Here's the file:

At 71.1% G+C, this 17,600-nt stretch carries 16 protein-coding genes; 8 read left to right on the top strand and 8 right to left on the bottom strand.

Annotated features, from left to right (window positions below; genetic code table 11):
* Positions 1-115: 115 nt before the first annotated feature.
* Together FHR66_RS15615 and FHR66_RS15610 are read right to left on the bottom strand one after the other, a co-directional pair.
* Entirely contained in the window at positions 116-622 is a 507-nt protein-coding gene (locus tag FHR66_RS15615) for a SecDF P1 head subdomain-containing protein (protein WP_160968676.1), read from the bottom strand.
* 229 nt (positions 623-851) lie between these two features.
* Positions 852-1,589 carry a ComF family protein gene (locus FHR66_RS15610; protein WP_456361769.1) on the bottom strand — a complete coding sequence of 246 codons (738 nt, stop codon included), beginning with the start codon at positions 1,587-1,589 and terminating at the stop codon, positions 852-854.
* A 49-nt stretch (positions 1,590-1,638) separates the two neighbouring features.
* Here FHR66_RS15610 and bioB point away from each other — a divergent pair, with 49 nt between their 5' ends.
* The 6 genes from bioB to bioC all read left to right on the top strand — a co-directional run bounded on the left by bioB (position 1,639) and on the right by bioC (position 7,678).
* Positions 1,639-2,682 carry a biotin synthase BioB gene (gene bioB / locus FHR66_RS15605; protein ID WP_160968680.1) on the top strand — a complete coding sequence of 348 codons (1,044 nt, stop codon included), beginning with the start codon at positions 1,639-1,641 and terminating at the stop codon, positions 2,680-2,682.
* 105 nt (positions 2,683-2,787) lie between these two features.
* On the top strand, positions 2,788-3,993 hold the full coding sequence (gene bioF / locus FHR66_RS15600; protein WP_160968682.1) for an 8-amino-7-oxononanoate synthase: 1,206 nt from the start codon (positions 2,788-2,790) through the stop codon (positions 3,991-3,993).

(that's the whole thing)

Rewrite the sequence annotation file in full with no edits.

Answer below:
At 71.1% G+C, this 17,600-nt stretch carries 16 protein-coding genes; 8 read left to right on the top strand and 8 right to left on the bottom strand.

Annotated features, from left to right (window positions below; genetic code table 11):
* Positions 1-115: 115 nt before the first annotated feature.
* Together FHR66_RS15615 and FHR66_RS15610 are read right to left on the bottom strand one after the other, a co-directional pair.
* Entirely contained in the window at positions 116-622 is a 507-nt protein-coding gene (locus tag FHR66_RS15615) for a SecDF P1 head subdomain-containing protein (protein WP_160968676.1), read from the bottom strand.
* 229 nt (positions 623-851) lie between these two features.
* Positions 852-1,589 carry a ComF family protein gene (locus FHR66_RS15610; protein WP_456361769.1) on the bottom strand — a complete coding sequence of 246 codons (738 nt, stop codon included), beginning with the start codon at positions 1,587-1,589 and terminating at the stop codon, positions 852-854.
* A 49-nt stretch (positions 1,590-1,638) separates the two neighbouring features.
* Here FHR66_RS15610 and bioB point away from each other — a divergent pair, with 49 nt between their 5' ends.
* The 6 genes from bioB to bioC all read left to right on the top strand — a co-directional run bounded on the left by bioB (position 1,639) and on the right by bioC (position 7,678).
* Positions 1,639-2,682 carry a biotin synthase BioB gene (gene bioB / locus FHR66_RS15605; protein ID WP_160968680.1) on the top strand — a complete coding sequence of 348 codons (1,044 nt, stop codon included), beginning with the start codon at positions 1,639-1,641 and terminating at the stop codon, positions 2,680-2,682.
* 105 nt (positions 2,683-2,787) lie between these two features.
* On the top strand, positions 2,788-3,993 hold the full coding sequence (gene bioF / locus FHR66_RS15600; protein WP_160968682.1) for an 8-amino-7-oxononanoate synthase: 1,206 nt from the start codon (positions 2,788-2,790) through the stop codon (positions 3,991-3,993).